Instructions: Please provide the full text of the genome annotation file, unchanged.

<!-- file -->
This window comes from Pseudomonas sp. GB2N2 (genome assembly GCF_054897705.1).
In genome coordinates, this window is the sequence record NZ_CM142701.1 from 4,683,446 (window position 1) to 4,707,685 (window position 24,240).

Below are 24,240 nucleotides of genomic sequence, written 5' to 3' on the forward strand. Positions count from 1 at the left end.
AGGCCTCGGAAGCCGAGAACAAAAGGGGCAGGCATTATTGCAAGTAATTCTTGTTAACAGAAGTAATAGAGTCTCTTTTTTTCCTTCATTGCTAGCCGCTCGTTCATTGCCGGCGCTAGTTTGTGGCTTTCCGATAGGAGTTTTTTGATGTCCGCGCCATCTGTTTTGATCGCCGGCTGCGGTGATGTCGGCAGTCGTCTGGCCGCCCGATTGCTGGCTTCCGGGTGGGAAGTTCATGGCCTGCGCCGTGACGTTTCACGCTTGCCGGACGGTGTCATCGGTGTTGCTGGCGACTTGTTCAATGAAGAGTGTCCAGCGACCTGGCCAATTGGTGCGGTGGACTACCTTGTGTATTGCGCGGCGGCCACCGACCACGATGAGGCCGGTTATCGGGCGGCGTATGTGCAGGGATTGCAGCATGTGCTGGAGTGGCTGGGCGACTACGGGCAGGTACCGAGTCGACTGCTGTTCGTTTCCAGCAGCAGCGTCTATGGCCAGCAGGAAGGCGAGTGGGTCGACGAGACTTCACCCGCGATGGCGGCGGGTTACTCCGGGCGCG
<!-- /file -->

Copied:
This window comes from Pseudomonas sp. GB2N2 (genome assembly GCF_054897705.1).
In genome coordinates, this window is the sequence record NZ_CM142701.1 from 4,683,446 (window position 1) to 4,707,685 (window position 24,240).

Below are 24,240 nucleotides of genomic sequence, written 5' to 3' on the forward strand. Positions count from 1 at the left end.
AGGCCTCGGAAGCCGAGAACAAAAGGGGCAGGCATTATTGCAAGTAATTCTTGTTAACAGAAGTAATAGAGTCTCTTTTTTTCCTTCATTGCTAGCCGCTCGTTCATTGCCGGCGCTAGTTTGTGGCTTTCCGATAGGAGTTTTTTGATGTCCGCGCCATCTGTTTTGATCGCCGGCTGCGGTGATGTCGGCAGTCGTCTGGCCGCCCGATTGCTGGCTTCCGGGTGGGAAGTTCATGGCCTGCGCCGTGACGTTTCACGCTTGCCGGACGGTGTCATCGGTGTTGCTGGCGACTTGTTCAATGAAGAGTGTCCAGCGACCTGGCCAATTGGTGCGGTGGACTACCTTGTGTATTGCGCGGCGGCCACCGACCACGATGAGGCCGGTTATCGGGCGGCGTATGTGCAGGGATTGCAGCATGTGCTGGAGTGGCTGGGCGACTACGGGCAGGTACCGAGTCGACTGCTGTTCGTTTCCAGCAGCAGCGTCTATGGCCAGCAGGAAGGCGAGTGGGTCGACGAGACTTCACCCGCGATGGCGGCGGGTTACTCCGGGCGCG